Dave Mullan, The Saga of Wasp and Other Stories. (ColCom Press, e-Book edition Smashwords 2015). 127 pages.
Wasp was the name of Dave Mullan’s first car. He was never told why. It was a hotted-up 1928 Austin 7 reduced from £65 to £55 and then to £50. (This was 1953). How could anyone resist? The bodywork consisted of flat sheets of corrugated iron welded over a frame of water pipe while the doors were made of plywood. Just imagine! Dave had great plans for this car. As someone living and working in the forest communities of the central North Island, Dave had every confidence that Wasp would be a big improvement on a push bike for travel along the back roads, especially since the reluctant vendors assured him that she runs like a clock.
Dave writes of his exploits with this car that, not surprisingly by its unique appearance alone, transformed him from an ordinary teenager to something approaching a celebrity. His family was impressed and Bev (later his wife) was delighted. But on his way back to the central plateau the engine misbehaved and, despite various attempts at diagnosis and treatment, could not be nursed back to good health. Wasp came to an ignominious end in a wrecker’s yard. By this time Dave had transferred to the South Island. His father persuaded the wreckers to pay £15 for the privilege of acquiring Wasp and Dave learned that the source of her name was that she had a sting in her tail.
Dave Mullan is an accomplished raconteur. The thirty-three stories in this book are drawn from his own experience. He has a racy style and is not afraid to laugh at himself as when, for example, he is following a car home through the streets of Sydney only to find it is the wrong car taking him to the wrong house, or whipping up a culinary treat in the kitchen and trying to interpret the mysteries of a recipe book.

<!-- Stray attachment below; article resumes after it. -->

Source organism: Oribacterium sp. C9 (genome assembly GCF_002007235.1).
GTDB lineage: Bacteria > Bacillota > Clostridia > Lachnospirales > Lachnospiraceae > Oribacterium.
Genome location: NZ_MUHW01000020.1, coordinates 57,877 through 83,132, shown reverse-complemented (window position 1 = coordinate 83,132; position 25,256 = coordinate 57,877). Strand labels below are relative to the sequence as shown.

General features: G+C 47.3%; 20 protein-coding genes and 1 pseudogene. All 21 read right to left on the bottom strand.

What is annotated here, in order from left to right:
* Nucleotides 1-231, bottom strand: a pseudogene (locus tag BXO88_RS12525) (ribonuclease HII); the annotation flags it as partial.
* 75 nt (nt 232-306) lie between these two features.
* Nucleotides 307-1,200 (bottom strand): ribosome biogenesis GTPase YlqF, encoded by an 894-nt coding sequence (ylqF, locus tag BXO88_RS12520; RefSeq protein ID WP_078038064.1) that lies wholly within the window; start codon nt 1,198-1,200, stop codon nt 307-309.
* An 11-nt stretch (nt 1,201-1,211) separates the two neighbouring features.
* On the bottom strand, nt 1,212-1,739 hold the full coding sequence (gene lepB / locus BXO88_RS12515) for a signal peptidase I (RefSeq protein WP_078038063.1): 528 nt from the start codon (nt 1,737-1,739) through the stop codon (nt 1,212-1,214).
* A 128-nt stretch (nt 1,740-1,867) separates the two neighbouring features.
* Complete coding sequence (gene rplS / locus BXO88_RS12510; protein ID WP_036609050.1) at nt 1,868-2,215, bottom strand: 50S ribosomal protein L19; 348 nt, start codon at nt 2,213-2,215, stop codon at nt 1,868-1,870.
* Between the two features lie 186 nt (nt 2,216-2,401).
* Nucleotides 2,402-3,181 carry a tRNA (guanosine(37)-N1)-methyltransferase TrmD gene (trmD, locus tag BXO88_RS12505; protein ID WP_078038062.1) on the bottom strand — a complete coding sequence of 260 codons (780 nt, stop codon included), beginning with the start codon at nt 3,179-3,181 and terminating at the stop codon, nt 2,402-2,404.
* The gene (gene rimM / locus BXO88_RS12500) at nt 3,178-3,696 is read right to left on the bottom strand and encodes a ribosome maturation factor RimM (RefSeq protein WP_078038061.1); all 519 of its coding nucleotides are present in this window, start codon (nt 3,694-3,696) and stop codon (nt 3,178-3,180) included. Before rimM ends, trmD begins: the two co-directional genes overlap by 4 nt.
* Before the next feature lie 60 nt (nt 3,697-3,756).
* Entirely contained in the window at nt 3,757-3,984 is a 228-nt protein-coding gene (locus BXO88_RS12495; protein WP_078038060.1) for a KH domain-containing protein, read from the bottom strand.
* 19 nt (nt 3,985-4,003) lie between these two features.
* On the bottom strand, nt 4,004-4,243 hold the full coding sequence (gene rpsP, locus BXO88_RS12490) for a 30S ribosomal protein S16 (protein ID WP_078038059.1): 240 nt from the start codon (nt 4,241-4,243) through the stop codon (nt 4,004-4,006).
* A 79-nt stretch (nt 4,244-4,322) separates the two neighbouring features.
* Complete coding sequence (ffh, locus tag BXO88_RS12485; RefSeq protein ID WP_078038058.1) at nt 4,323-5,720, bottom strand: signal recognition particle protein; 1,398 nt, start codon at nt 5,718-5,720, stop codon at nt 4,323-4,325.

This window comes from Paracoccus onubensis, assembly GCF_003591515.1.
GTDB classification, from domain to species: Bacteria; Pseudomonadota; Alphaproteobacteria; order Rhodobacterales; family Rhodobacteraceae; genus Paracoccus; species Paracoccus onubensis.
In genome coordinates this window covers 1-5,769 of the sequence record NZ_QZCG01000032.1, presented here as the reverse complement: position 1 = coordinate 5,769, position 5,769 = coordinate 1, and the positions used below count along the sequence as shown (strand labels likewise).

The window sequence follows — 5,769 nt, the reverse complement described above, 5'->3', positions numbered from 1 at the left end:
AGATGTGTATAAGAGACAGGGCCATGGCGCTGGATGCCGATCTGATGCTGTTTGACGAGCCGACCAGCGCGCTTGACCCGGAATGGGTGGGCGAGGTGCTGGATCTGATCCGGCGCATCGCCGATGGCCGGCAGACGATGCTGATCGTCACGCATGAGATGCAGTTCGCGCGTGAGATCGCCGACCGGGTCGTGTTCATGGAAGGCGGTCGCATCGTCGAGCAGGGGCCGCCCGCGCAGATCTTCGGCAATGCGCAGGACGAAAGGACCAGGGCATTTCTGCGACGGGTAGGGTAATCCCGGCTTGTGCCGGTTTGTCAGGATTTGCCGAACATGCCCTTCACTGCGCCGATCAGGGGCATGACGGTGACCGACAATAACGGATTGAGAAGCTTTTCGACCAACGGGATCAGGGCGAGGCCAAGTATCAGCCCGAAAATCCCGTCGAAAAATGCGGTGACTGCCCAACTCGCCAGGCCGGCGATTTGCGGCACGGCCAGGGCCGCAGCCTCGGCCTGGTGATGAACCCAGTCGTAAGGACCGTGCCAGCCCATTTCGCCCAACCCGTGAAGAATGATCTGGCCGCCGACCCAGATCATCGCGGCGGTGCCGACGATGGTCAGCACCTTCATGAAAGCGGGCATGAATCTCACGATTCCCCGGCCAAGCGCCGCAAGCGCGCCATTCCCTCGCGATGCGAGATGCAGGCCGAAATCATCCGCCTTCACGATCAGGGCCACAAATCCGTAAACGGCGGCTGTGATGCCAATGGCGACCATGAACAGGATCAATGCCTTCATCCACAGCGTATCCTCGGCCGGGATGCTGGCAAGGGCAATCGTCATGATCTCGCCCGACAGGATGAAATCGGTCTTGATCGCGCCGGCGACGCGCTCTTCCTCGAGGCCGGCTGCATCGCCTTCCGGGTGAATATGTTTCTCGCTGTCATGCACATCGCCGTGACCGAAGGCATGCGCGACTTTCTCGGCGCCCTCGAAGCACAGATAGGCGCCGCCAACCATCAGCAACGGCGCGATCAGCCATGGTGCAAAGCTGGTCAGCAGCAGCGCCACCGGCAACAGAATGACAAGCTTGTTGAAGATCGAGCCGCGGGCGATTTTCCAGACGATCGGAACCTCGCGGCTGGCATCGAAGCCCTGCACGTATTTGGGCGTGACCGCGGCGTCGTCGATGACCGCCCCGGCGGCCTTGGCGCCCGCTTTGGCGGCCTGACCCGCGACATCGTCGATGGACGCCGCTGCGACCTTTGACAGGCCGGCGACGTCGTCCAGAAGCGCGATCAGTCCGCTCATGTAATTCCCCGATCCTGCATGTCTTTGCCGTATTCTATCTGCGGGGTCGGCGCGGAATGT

In these stories we also meet a number of people whose characters are heavily overdrawn – and yet we have met them all: shop assistants whose idea of helpfulness is their knowledge of aisle numbers, telephone receptionists adept at misinterpreting the simplest request, designers of forms or instructions that contribute to confusion, church organists who play ‘familiar’ tunes that no one can identify.
Some of these stories have their origin in the forestry communities where Dave worked in the 1950s and there are also cameos of the old Public Service before efficiency experts and management consultants got to work on it. Dave muses how times have changed and, projecting to the year 2026, imagines an 11-year-old boy will require assistance to eat as he has never experienced the use of a knife and fork, will be able to lay a legal complaint against his parents for declining to do anything he requests or for their asking him to do anything at all, and will probably spend most of his early years in his bedroom attached by umbilical cords to his computer and the internet. This, of course, is highly imaginary yet, as with all these stories, humour may provoke questions about values.
Saga of Wasp and Other Stories is well-written and readers are assured of an enjoyable experience. This may stimulate them to think of similar episodes in their own lives. I highly recommend it.
(review of free book)